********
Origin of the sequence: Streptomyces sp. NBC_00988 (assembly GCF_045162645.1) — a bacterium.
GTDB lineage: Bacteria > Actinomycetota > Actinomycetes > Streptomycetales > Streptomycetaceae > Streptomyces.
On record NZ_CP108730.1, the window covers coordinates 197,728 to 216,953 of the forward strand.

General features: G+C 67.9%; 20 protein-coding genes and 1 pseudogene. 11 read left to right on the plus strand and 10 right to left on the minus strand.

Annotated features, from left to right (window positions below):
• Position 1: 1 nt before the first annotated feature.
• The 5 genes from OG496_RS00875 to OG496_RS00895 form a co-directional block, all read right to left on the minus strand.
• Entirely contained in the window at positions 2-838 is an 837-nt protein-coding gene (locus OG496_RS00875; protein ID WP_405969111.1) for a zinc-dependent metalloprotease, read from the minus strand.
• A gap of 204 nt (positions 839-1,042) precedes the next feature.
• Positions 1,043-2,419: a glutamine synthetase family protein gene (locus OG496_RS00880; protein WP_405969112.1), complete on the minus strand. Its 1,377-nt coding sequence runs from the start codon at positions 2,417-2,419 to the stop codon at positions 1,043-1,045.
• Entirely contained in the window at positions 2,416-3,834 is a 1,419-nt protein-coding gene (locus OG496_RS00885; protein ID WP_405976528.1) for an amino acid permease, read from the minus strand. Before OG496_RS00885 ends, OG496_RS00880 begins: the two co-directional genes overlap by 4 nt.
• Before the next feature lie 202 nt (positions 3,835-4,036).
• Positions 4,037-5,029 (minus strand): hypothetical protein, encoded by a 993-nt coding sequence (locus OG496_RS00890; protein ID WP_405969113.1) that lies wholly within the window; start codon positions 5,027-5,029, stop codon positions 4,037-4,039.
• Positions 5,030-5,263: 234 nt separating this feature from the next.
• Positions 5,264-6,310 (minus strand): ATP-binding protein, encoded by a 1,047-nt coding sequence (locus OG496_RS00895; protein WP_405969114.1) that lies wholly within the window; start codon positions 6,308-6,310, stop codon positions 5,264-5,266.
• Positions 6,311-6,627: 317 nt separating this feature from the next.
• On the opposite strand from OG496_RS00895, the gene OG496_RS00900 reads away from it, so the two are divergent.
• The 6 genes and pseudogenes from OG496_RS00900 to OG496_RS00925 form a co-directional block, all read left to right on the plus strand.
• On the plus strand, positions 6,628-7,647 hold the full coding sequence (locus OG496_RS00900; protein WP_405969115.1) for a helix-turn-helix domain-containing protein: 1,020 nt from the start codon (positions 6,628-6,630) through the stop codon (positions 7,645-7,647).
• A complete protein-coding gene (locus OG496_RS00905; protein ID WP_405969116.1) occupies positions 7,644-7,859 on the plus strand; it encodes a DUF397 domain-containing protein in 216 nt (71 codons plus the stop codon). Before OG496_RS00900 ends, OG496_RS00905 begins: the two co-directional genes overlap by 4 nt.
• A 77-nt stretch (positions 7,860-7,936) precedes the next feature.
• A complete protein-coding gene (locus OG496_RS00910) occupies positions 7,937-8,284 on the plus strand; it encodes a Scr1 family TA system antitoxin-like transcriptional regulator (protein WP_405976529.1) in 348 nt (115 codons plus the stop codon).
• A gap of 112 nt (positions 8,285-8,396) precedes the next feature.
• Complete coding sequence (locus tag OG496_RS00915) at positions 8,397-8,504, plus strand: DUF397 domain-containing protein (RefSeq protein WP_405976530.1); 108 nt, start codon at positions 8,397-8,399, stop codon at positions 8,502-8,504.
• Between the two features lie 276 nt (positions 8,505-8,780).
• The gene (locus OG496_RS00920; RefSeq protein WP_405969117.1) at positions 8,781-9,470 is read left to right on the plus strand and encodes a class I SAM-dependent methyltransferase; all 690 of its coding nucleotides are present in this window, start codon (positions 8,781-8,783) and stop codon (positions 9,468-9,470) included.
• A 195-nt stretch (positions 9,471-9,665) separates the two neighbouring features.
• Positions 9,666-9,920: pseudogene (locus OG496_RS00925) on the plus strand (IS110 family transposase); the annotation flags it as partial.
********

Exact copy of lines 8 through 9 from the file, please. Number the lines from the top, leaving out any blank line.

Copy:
• Entirely contained in the window at positions 2-838 is an 837-nt protein-coding gene (locus OG496_RS00875; protein ID WP_405969111.1) for a zinc-dependent metalloprotease, read from the minus strand.
• A gap of 204 nt (positions 839-1,042) precedes the next feature.